On the other side of the equation strategic default is on the rise, where people who actually can afford to pay their mortgages are deciding not to for the financial advantage. In most cases these homeowners are underwater, where they owe more money on their property than it is worth because of deflating prices in the housing market. Interestingly, according to a new white paper coming out of the Philadelphia Federal Reserve, most homeowners deciding to default in this way are doing so on their primary mortgages while opting to keep payments current on their second liens. Rather than paying the first mortgage in order to reduce house payments and avoid foreclosure, a far larger percentage are opting to let their first mortgages go while keeping their second liens current in order to keep their Home Equity Lines Of Credit (HELOCs) available. On top of this, for some unknown reason banks are not punishing people who default on their first mortgages by limiting their access to home equity credit. People are basically being allowed to keep access to lines of credit that are based on imaginary wealth, and they are doing just that in order to use that credit to buy more stuff. This wealth is imaginary first because the equity collateral supporting these home lines of credit is either nonexistent or diminishing while credit limits remain unaffected, and secondly because the risk attached to the defaulting of these borrowers is not reflected in the availability of credit (in fact, in 3 to 6% of cases HELOC limits have actually been raised despite default). These lines of credit represent claims to wealth that cannot be accounted for. Eventually someone in the chain of consumption will be left with no chair when the music stops playing. Someone will take the loss. If history is any indication of what lies ahead, it will most likely be the US taxpayer who’s left with any unpaid bills… that is to say, the people of the middle class. So the insanity of housing bubble finance lives on.
I would venture to say consumption continues to find considerable funding from deterred housing costs. Essentially, millions of people are living for free and using those diverted dollars as disposable income. Many are funding their spending with HELOCs that have no viable collateral behind them. This boosts consumer spending and gives the appearance of growth, but it is definitely not a sustainable recovery. The denial is astounding here. Denial is a symptom of any addiction, and we are addicted to consuming. Our capitalist culture relies upon it. You can call it “retail therapy,” or an American “birthright,” or you can just “shop till you drop.” We in the U.S. are chasing the dragon of accumulating bigger, better, faster and more. We were saving our pennies for a while there, but we have begun to show some slack in that effort. We are back to spending and running up credit when there has been no increase in real wealth to base it on. For some of us without income it is a survival strategy. Many of us are still jonesing to keep up with the Jones’s and we just can’t seem to put the brakes on it. I do think there is a long term shift in consumption underway, but this sort of large scale social change ebbs and flows in waves of contraction and not without a good deal of resistance. However, spending what we do not have is a game that cannot continue for long at this point. It’s tough to do without, but the well is running dry and when it does there will simply be no water left to drink. Denial allows us to postpone facing the truth of our circumstances, but fundamentally it does nothing to change them.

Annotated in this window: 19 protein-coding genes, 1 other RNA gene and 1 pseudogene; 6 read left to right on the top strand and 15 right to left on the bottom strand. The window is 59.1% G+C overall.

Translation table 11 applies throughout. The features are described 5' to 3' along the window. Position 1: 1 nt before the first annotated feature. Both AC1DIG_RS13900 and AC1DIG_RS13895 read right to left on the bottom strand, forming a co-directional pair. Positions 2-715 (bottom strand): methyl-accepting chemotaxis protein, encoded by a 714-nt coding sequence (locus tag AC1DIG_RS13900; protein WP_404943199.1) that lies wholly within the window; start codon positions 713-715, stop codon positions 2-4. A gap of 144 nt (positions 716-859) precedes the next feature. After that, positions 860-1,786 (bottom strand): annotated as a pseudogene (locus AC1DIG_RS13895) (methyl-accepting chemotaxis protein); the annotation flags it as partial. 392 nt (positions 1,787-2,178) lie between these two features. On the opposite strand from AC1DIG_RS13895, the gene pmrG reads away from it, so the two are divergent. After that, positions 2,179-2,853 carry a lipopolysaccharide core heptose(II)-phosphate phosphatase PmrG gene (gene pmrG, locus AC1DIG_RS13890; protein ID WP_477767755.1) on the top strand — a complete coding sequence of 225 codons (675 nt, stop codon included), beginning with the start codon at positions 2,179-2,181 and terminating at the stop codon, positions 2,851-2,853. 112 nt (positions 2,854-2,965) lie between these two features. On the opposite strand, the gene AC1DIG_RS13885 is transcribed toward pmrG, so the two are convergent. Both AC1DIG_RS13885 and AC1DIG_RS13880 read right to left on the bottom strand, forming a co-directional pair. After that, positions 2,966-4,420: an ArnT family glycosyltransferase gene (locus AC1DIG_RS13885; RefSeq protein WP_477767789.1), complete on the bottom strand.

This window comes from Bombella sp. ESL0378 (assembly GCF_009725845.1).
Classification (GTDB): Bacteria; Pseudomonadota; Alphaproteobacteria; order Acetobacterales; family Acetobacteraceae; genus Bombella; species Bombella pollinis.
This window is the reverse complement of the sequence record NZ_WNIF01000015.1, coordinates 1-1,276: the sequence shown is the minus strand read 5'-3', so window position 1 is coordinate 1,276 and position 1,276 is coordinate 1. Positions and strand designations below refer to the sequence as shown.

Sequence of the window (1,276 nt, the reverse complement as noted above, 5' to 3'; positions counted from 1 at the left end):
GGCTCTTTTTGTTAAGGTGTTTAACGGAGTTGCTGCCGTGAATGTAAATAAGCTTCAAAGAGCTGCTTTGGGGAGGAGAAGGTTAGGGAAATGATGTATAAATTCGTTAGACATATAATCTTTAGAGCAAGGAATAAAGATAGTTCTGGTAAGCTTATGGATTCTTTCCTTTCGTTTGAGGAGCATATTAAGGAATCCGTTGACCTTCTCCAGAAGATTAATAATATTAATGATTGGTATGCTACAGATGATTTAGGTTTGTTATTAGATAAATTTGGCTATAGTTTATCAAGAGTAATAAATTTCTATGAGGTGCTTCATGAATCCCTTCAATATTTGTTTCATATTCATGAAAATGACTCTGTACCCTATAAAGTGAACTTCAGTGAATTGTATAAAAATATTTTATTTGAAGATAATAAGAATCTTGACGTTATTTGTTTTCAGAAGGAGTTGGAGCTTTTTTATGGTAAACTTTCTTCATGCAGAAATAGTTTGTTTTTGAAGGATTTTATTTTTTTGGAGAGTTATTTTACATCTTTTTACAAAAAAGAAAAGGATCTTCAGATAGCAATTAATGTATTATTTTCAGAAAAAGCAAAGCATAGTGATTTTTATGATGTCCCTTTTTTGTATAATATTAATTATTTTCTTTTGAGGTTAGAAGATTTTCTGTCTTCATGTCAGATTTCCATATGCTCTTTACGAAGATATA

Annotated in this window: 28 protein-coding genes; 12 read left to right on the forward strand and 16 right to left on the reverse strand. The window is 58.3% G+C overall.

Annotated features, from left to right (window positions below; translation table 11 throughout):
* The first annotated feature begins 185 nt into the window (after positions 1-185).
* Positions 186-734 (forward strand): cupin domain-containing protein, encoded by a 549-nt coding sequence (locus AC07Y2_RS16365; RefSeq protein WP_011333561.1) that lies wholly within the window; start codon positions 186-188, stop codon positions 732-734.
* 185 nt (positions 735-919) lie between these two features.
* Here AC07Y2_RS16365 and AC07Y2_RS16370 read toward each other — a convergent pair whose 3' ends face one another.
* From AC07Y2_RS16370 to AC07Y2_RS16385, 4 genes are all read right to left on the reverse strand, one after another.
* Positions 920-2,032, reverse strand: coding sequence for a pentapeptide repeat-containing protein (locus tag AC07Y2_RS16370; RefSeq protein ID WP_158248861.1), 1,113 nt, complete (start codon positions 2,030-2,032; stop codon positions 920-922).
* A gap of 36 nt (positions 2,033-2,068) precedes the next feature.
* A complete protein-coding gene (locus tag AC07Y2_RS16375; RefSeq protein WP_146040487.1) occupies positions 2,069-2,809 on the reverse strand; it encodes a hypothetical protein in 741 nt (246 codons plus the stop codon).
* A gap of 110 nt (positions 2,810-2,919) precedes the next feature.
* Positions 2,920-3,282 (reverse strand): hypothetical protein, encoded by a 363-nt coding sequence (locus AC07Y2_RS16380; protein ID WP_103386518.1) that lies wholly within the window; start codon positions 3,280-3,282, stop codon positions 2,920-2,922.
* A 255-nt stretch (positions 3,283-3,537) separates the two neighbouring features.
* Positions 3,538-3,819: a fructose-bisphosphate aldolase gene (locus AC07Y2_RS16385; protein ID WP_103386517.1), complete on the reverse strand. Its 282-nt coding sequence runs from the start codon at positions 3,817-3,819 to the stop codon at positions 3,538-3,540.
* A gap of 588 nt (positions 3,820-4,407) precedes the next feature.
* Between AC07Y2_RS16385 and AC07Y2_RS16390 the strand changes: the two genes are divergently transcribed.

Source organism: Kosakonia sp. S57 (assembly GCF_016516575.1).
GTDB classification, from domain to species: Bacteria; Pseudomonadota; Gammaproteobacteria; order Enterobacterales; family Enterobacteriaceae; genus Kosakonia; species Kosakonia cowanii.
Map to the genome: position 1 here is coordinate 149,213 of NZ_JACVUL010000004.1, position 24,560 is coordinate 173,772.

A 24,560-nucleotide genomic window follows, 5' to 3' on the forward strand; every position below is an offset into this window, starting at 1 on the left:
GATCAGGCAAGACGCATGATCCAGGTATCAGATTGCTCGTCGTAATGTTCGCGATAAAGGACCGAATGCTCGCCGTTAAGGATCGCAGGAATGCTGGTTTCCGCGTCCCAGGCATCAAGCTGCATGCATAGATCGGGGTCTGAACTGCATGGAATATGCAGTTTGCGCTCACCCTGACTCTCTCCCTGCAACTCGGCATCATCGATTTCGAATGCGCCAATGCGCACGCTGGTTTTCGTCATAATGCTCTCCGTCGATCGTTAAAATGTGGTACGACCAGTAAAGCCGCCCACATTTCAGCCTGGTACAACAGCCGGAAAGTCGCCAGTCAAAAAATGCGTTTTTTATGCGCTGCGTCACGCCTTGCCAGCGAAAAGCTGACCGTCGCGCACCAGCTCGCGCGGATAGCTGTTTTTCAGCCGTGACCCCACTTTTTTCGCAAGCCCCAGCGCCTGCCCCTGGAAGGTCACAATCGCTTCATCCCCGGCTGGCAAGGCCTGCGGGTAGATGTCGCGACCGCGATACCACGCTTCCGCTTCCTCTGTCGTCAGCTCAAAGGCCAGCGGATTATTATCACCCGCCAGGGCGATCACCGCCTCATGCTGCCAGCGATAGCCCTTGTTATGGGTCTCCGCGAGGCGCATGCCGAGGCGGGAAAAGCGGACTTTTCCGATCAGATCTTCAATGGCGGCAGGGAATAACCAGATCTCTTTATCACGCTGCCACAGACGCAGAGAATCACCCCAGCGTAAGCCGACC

So, I’m pretty excited cause I’m fortunate enough to have had the means to do a little Christmas shopping this year and it was a lot of fun. I’m pretty much done actually, and just in time to enjoy having the kids home from school. It involved no credit card debt I couldn’t pay off in full when the bill arrived, and no home equity line of nothin’ (I’m a renter!). With the deflationary trend in toys, clothes, personal and household items going on these days there’s no reason that with a little effort you can’t buy fabulous quality and name brand gifts for a fraction of their original value. I managed to score some amazing discounts this year- and I’ve got two young children and no babysitter, so shopping doesn’t come easily nor does the time needed to do it. Now I can focus on the reason for the season – the Winter Solstice! Oh, and the Jesus story is lovely as well – the pure potential of that darling little baby ringing in the new. That little family had nothing but love and some borrowed hay to sleep on. No credit cards. No Home Equity Line of Credit. Not even a hotel room. ‘Tis the season less is more.
American Public Media
December 17, 2010
Discover Profit Beats Forecast; Credit Card Use Up
December 16, 2010
Strategic Defaulters Opt to Continue Paying on Second Liens
Dec 14, 2010